Reliance on prescription can be useless for the protection of patients and can even promote abuse.
In all countries, doctors work increasingly with two groups of addicts: those for whom they prescribe drugs, and those who suffer from their consequences. The richer the community, the larger the percentage of patients who belong to both.

The sickness resulting from each successive course of miracle foods is dealt with by serving still another course of drugs. Thus overconsumption reflects a socially sanctioned, sentimental hankering for yesterday's progress.

Opinions vary about the actual number of useful drugs: some experienced clinicians believe that less than two dozen basic drugs are all that will ever be desirable for 99 percent of the total population; others, that up to four dozen items are optimal for 98 percent.

The drug age began to decline in 1956.

Considerable research has so far produced no reason to suspect that drugs marketed under their generic names in the United States are less effective than their brand-named counterparts, which cost from 3 to 15 times more.

the pharmaceutical invasion

The fallacy that society is caught forever in the drug age is one of the dogmas with which medical policy-making has been encumbered: it fits industrialized man. He has learned to try to purchase whatever he fancies. He gets nowhere without transportation or education; his environment has made it impossible for him to walk, to learn, and to feel in control of his body. To take a drug, no matter which and for what reason—is a last chance to assert control over himself, to interfere on his own with his body rather than let others interfere. The pharmaceutical invasion leads him to medication, by himself or by others, that reduces his ability to cope with a body for which he can still care.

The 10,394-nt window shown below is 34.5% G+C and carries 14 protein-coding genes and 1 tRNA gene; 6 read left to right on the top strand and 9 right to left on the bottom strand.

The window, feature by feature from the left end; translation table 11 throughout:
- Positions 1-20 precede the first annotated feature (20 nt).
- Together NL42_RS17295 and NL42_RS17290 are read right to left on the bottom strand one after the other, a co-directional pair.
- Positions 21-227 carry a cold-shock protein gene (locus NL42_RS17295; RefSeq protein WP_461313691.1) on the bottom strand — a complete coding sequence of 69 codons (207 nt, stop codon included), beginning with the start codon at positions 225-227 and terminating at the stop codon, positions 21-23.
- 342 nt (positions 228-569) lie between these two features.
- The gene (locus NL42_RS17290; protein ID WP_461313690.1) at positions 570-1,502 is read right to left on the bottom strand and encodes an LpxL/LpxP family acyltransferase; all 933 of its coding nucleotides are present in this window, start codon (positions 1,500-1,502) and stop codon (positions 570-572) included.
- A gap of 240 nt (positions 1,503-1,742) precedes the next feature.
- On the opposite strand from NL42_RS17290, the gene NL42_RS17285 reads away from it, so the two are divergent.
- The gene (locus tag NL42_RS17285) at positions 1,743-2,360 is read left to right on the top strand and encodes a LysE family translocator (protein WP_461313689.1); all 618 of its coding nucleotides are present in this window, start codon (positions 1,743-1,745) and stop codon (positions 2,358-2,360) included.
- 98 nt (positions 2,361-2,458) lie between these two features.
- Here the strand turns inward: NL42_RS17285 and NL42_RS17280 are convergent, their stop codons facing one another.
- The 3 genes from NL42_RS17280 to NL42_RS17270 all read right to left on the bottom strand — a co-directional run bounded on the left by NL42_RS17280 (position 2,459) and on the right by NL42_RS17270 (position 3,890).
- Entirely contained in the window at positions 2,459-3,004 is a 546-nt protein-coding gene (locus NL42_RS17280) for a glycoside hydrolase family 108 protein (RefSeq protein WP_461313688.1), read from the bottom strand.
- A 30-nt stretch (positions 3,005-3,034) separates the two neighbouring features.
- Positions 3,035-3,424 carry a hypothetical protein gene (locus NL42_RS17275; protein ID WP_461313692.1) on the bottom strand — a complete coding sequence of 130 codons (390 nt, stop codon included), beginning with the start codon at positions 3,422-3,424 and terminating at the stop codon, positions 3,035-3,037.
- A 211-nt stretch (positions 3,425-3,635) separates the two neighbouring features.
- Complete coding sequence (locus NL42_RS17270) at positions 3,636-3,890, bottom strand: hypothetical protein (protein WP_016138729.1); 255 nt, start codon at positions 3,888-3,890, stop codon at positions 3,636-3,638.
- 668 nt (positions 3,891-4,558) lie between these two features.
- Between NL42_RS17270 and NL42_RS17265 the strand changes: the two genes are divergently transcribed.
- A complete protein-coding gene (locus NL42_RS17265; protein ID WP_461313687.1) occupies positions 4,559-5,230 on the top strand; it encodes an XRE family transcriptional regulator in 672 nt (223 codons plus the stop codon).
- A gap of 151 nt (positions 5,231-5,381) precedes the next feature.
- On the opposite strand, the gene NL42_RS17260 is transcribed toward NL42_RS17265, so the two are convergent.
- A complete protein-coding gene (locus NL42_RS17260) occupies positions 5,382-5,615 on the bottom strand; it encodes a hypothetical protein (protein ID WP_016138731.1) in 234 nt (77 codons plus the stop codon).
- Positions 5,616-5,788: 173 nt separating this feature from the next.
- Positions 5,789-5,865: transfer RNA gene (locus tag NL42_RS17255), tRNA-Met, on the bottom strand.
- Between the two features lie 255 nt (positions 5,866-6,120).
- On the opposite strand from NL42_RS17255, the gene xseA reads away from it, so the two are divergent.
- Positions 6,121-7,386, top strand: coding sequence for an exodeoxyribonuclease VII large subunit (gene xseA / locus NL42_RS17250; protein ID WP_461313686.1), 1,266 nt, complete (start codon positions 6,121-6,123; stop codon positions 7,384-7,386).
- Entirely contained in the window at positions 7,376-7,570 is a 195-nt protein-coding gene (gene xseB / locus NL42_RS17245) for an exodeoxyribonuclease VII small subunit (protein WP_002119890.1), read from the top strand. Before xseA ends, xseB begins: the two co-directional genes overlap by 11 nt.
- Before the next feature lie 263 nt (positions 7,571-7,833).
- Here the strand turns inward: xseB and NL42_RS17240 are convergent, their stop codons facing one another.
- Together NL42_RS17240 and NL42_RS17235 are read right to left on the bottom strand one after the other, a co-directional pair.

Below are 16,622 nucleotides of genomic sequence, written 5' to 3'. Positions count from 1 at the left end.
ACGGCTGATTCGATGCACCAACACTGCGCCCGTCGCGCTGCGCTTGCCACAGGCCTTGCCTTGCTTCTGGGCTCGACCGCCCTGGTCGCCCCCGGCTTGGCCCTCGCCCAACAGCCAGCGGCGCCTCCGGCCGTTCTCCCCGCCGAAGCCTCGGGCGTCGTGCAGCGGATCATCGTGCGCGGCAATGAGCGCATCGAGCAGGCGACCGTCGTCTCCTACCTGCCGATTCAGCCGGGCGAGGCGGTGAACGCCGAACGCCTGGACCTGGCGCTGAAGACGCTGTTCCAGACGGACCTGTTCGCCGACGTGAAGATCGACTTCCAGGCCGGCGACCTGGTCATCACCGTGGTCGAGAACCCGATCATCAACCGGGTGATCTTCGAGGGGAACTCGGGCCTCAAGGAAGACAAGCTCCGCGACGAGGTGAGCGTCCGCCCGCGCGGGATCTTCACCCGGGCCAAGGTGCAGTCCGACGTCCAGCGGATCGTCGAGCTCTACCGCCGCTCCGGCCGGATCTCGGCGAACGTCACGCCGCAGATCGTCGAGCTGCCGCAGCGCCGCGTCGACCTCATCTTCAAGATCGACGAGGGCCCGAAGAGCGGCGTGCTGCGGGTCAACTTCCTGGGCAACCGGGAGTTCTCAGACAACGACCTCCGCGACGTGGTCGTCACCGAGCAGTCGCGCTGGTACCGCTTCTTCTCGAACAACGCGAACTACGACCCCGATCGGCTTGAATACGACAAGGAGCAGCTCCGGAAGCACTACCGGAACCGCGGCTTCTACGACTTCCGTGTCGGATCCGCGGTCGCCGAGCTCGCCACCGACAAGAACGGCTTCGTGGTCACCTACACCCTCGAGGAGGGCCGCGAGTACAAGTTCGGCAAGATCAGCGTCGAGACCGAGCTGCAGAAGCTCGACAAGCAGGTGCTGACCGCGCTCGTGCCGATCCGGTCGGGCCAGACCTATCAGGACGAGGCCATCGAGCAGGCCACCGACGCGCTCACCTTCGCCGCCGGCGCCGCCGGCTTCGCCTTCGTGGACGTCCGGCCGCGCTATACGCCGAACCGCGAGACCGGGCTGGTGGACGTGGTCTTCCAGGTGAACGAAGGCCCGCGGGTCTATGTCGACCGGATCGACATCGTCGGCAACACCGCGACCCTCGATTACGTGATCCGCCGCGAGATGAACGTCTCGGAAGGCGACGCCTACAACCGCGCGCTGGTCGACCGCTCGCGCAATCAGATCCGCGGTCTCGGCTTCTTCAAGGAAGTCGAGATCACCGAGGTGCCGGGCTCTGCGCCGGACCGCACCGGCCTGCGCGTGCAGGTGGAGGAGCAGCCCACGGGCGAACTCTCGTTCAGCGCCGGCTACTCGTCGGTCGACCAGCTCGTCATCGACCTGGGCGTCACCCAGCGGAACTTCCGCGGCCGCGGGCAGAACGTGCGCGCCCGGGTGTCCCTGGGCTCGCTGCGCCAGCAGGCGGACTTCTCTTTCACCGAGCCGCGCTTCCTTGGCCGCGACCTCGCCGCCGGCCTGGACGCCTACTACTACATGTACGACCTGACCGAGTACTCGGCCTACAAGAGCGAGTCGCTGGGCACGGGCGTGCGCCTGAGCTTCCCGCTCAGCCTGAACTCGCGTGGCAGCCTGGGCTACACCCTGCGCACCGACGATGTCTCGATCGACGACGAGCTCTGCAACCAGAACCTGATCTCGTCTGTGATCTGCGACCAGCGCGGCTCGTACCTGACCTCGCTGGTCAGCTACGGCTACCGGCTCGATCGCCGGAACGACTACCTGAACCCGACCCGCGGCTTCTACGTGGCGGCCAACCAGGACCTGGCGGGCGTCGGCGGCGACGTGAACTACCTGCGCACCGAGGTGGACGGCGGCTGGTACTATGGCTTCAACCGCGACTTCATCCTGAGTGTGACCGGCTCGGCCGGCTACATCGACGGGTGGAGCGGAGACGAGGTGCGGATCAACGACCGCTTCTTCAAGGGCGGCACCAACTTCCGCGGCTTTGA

Diagnostic Imperialism

In a medicalized society the influence of physicians extends not only to the purse and the medicine chest but also to the categories to which people are assigned. Medical bureaucrats subdivide people into those who may drive a car, those who may stay away from work, those who must be locked up, those who may become soldiers, those who may cross borders, cook, or practice prostitution, those who may not run for the vice-presidency of the United States, those who are dead, those who are competent to commit a crime, and those who are liable to commit one.

The ritualization of stages of life is nothing new; what is new is their intense medicalization.

Once a society is so organized that medicine can transform people into patients because they are unborn, newborn, menopausal, or at some other "age of risk," the population inevitably loses some of its autonomy to its healers.

the hospital – “the modern cathedral”

“For the sick, the least is best.” (Hippocrates)

The fact that modern medicine has become very effective in the treatment of specific symptoms does not mean that it has become more beneficial for the health of the patient.

Old age has been medicalized at precisely the historical moment when it has become a more common occurrence for demographic reasons.

Only the very rich and the very independent can choose to avoid that medicalization of the end to which the poor must submit and which becomes increasingly intense and universal as the society they live in becomes richer.

As the bottle became a status symbol, new illnesses appeared among children who had been denied the breast, and since mothers lack traditional know-how to deal with babies who do not behave like sucklings, babies became new consumers of medical attention and of its risks.


Preventive Stigma

Medicine has begun to market prevention. People are turned into patients without being sick.

Medicalized prevention turns the physician into an officially licensed magician.

In the detection of sickness medicine does two things: it "discovers" new disorders, and it ascribes these disorders to concrete individuals. To discover a new category of disease is the pride of the medical scientist.

Diagnostic bias in favor of sickness combines with frequent diagnostic error. Medicine not only imputes questionable categories with inquisitorial enthusiasm; it does so at a rate of miscarriage that no court system could tolerate.